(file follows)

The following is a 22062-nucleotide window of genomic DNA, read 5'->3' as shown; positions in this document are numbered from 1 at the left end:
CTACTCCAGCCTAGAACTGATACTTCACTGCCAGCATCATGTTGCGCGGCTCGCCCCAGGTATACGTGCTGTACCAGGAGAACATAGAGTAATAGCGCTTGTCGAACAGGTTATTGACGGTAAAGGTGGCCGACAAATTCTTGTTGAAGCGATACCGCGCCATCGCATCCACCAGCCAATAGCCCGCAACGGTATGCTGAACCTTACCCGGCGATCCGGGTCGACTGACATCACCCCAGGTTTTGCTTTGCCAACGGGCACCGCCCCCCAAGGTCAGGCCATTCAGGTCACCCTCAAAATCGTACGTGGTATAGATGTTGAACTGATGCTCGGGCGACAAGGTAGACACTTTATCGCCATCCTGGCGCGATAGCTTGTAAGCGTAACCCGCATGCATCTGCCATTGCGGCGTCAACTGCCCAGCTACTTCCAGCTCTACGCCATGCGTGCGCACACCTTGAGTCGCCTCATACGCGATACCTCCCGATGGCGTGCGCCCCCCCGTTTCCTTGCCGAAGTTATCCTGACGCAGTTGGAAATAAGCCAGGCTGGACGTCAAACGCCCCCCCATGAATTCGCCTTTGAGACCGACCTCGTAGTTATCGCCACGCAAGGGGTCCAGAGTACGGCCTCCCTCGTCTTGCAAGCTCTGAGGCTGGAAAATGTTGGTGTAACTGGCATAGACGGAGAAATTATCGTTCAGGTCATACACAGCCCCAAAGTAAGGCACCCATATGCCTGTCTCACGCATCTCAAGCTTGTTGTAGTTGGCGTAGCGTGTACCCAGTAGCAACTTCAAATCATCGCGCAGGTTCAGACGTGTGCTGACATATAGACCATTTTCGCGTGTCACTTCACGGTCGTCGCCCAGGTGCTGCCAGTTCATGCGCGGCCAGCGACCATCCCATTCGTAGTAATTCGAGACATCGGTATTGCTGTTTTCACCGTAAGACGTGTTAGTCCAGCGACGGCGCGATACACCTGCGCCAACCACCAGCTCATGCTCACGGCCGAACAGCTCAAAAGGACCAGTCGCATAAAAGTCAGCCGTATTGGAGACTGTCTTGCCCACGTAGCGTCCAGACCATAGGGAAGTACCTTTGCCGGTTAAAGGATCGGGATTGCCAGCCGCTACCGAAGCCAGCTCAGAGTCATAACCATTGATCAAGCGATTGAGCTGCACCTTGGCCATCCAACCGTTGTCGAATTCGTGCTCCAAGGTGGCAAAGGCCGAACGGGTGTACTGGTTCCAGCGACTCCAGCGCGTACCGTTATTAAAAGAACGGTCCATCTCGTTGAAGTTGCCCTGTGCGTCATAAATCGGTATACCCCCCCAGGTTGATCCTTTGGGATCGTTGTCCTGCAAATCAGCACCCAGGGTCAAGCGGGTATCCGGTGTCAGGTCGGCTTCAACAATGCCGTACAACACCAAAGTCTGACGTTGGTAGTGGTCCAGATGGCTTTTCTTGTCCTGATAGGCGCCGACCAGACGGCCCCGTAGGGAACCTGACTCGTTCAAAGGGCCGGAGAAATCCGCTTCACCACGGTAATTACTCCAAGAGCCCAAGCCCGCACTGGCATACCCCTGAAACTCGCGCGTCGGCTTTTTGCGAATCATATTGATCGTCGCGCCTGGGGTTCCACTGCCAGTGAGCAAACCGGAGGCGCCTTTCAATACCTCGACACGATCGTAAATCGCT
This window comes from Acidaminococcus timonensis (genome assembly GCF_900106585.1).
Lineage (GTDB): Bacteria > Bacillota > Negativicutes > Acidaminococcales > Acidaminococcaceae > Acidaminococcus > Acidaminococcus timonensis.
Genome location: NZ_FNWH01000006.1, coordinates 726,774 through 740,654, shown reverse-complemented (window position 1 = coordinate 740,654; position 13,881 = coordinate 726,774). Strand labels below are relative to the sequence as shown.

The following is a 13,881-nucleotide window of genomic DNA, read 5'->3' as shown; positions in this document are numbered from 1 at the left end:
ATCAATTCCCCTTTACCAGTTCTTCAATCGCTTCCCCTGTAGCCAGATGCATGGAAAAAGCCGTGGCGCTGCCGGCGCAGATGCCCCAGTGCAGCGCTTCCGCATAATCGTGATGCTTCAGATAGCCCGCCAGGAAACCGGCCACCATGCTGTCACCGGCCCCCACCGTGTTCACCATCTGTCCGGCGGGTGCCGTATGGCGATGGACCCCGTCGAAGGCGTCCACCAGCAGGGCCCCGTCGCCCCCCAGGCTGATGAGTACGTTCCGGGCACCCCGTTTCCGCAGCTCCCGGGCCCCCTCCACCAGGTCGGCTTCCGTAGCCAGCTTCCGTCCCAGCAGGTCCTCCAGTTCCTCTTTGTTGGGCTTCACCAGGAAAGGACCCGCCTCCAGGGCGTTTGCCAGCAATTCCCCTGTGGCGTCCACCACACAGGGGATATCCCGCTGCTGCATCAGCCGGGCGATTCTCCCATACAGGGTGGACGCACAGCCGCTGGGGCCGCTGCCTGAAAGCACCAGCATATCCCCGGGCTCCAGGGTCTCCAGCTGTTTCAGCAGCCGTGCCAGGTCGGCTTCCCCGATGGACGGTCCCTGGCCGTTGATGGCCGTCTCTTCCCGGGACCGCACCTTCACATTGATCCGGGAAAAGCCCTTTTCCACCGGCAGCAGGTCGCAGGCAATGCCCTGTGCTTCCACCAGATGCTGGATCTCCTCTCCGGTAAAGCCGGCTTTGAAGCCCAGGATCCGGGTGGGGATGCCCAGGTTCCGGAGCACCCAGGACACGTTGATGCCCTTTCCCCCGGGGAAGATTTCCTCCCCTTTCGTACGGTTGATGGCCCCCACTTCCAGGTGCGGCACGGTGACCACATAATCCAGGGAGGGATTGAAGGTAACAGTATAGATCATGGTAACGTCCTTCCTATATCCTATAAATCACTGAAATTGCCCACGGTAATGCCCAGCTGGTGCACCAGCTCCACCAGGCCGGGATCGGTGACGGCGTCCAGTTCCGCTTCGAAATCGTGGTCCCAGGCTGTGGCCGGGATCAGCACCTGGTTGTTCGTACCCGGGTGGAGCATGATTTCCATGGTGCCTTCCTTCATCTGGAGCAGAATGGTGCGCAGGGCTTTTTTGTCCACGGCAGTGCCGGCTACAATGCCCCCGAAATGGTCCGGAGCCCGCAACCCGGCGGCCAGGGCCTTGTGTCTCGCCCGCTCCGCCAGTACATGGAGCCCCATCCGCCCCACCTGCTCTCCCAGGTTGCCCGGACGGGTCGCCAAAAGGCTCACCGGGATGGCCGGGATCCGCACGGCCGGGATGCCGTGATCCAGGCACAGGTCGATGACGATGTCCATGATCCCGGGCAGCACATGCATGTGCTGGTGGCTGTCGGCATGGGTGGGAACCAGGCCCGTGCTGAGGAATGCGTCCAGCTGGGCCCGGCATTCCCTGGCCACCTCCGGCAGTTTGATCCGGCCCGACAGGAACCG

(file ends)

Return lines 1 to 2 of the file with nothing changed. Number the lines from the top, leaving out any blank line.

The following is a 22062-nucleotide window of genomic DNA, read 5'->3' as shown; positions in this document are numbered from 1 at the left end:
CTACTCCAGCCTAGAACTGATACTTCACTGCCAGCATCATGTTGCGCGGCTCGCCCCAGGTATACGTGCTGTACCAGGAGAACATAGAGTAATAGCGCTTGTCGAACAGGTTATTGACGGTAAAGGTGGCCGACAAATTCTTGTTGAAGCGATACCGCGCCATCGCATCCACCAGCCAATAGCCCGCAACGGTATGCTGAACCTTACCCGGCGATCCGGGTCGACTGACATCACCCCAGGTTTTGCTTTGCCAACGGGCACCGCCCCCCAAGGTCAGGCCATTCAGGTCACCCTCAAAATCGTACGTGGTATAGATGTTGAACTGATGCTCGGGCGACAAGGTAGACACTTTATCGCCATCCTGGCGCGATAGCTTGTAAGCGTAACCCGCATGCATCTGCCATTGCGGCGTCAACTGCCCAGCTACTTCCAGCTCTACGCCATGCGTGCGCACACCTTGAGTCGCCTCATACGCGATACCTCCCGATGGCGTGCGCCCCCCCGTTTCCTTGCCGAAGTTATCCTGACGCAGTTGGAAATAAGCCAGGCTGGACGTCAAACGCCCCCCCATGAATTCGCCTTTGAGACCGACCTCGTAGTTATCGCCACGCAAGGGGTCCAGAGTACGGCCTCCCTCGTCTTGCAAGCTCTGAGGCTGGAAAATGTTGGTGTAACTGGCATAGACGGAGAAATTATCGTTCAGGTCATACACAGCCCCAAAGTAAGGCACCCATATGCCTGTCTCACGCATCTCAAGCTTGTTGTAGTTGGCGTAGCGTGTACCCAGTAGCAACTTCAAATCATCGCGCAGGTTCAGACGTGTGCTGACATATAGACCATTTTCGCGTGTCACTTCACGGTCGTCGCCCAGGTGCTGCCAGTTCATGCGCGGCCAGCGACCATCCCATTCGTAGTAATTCGAGACATCGGTATTGCTGTTTTCACCGTAAGACGTGTTAGTCCAGCGACGGCGCGATACACCTGCGCCAACCACCAGCTCATGCTCACGGCCGAACAGCTCAAAAGGACCAGTCGCATAAAAGTCAGCCGTATTGGAGACTGTCTTGCCCACGTAGCGTCCAGACCATAGGGAAGTACCTTTGCCGGTTAAAGGATCGGGATTGCCAGCCGCTACCGAAGCCAGCTCAGAGTCATAACCATTGATCAAGCGATTGAGCTGCACCTTGGCCATCCAACCGTTGTCGAATTCGTGCTCCAAGGTGGCAAAGGCCGAACGGGTGTACTGGTTCCAGCGACTCCAGCGCGTACCGTTATTAAAAGAACGGTCCATCTCGTTGAAGTTGCCCTGTGCGTCATAAATCGGTATACCCCCCCAGGTTGATCCTTTGGGATCGTTGTCCTGCAAATCAGCACCCAGGGTCAAGCGGGTATCCGGTGTCAGGTCGGCTTCAACAATGCCGTACAACACCAAAGTCTGACGTTGGTAGTGGTCCAGATGGCTTTTCTTGTCCTGATAGGCGCCGACCAGACGGCCCCGTAGGGAACCTGACTCGTTCAAAGGGCCGGAGAAATCCGCTTCACCACGGTAATTACTCCAAGAGCCCAAGCCCGCACTGGCATACCCCTGAAACTCGCGCGTCGGCTTTTTGCGAATCATATTGATCGTCGCGCCTGGGGTTCCACTGCCAGTGAGCAAACCGGAGGCGCCTTTCAATACCTCGACACGATCGTAAATCGCT